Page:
If it’s high performance swimming you want, start with a high performance mindset. Buckle up and let me tell you why.
You want to be a better swimmer, right?
After all, your best times are in need of a serious butt-kicking.
And you are ready to take your swimming to that rarefied air of super awesomeness.
So what do you do?
Train more meters? Spend more time working on your technique? Show up to every last morning practice?
Yes, yes, and yes.
Those things are important. And so are the other obvious ones: proper sleep, eating like a champion, and having the proper swim gear.
But if it’s improvement you want (really, really want), than it starts with your mindset.
Faster and more handsomer swimming begins with the way you mentally approach the pool. How you tackle the daily challenges. How you confront anxiety and stress. How resilient you choose to be in the face of injury and defeat.
While genetics, training and lifestyle are critical to your performance, there is perhaps nothing more important then what kind of mindset you have when you walk out onto the pool deck.
Here are just some of the organic and fair trade things that happens when we adjust our mental approach to our swimming:
Supercharge Your Mindset (and Your Swimming)
Mental training finally made simple. Get mentally tougher, choke-proof your races, seriously escalate self-confidence, and much more.
Used by some of the top swimmers and coaches on the planet, Conquer the Pool is the swimmer’s ultimate weapon for a better mindset and faster swimming.
1. You will enjoy your practices more.
“Me…enjoy…swim practice? Ha!”
Here’s a chlorinated fun fact for your butt: when you focus on what you are working on, we enjoy it more.
It doesn’t even matter what the task is—it can be something as mundane as sweeping the floor, swimming a long 5k straight, or banging out a series of stomach-churning 100s for time off the blocks.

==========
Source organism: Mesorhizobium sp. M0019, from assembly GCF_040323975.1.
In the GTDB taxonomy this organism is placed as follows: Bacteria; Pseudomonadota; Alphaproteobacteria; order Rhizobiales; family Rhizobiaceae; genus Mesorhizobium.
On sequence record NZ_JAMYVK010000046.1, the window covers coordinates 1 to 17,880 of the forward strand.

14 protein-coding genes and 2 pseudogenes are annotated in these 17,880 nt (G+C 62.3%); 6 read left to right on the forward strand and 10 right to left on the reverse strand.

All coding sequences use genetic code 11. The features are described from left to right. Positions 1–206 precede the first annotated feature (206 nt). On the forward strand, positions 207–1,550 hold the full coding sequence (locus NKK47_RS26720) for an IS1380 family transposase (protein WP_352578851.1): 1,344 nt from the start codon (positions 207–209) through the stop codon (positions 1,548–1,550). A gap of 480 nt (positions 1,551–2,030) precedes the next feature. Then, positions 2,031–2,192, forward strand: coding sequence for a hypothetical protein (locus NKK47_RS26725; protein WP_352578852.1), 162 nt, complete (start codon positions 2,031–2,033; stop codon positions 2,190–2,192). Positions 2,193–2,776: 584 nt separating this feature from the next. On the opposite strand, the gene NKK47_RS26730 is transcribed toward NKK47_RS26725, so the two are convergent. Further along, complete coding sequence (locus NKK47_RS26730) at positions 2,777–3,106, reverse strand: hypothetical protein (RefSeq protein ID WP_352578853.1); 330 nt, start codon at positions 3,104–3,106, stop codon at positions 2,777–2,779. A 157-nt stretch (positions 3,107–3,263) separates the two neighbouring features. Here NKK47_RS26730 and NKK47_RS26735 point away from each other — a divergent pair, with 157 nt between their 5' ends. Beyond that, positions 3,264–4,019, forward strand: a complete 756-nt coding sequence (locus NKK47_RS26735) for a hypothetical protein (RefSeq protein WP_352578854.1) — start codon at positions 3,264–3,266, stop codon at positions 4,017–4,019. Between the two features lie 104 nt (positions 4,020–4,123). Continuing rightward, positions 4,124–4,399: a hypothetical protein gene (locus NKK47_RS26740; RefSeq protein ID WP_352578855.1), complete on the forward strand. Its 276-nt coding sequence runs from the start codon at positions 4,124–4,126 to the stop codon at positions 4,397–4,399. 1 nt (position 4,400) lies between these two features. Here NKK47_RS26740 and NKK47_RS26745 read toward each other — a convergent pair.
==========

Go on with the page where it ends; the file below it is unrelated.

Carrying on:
Want to know why I can say this with confidence? For two reasons.
(1) When you pick something to really focus on at practice (a particular technique improvement, for instance), we are engaged. And when we are locked in, we get lost in the moment and are more likely to hit that sense of flow and mastery.
And (2), researchers followed about 5,000 people via an app on their smartphone and had them record their activity and mood. By far the biggest predictor of enjoyment—no matter how Instagramy the moment was or not, was whether they were focused on the task at hand.
The net result of enjoying your workouts more is that you are going to work harder and show up more often. (Spoiler alert: You will swim faster.)
2. You will have a clearer sense of what works.
Know that feeling when you work your tail off for a few months, step up on the blocks and bang out what you think is a fast swim, only to look at the scoreboard in disbelief when you swim slower than you expected?
Yeah, that moment, where you float at the end of the lane, mentally feeling like a bag of smashed hang-nails.
These moments are brought to you by a variety of things, included choking, over-thinking, and misplaced expectations. All of these things can be conquered via a tighter mindset.
We tend to think that stress is unavoidable and unmanageable. Or that over-thinking and rampant perfectionitis (trademark pending) is something we are cursed with and “just the way it is.”
It’s not, and it doesn’t have to be.
3. You will be less stressed out.
Want to hear a dirty little secret about stress? The reason we experience so much of it in the water is because we are focused on the uncertain.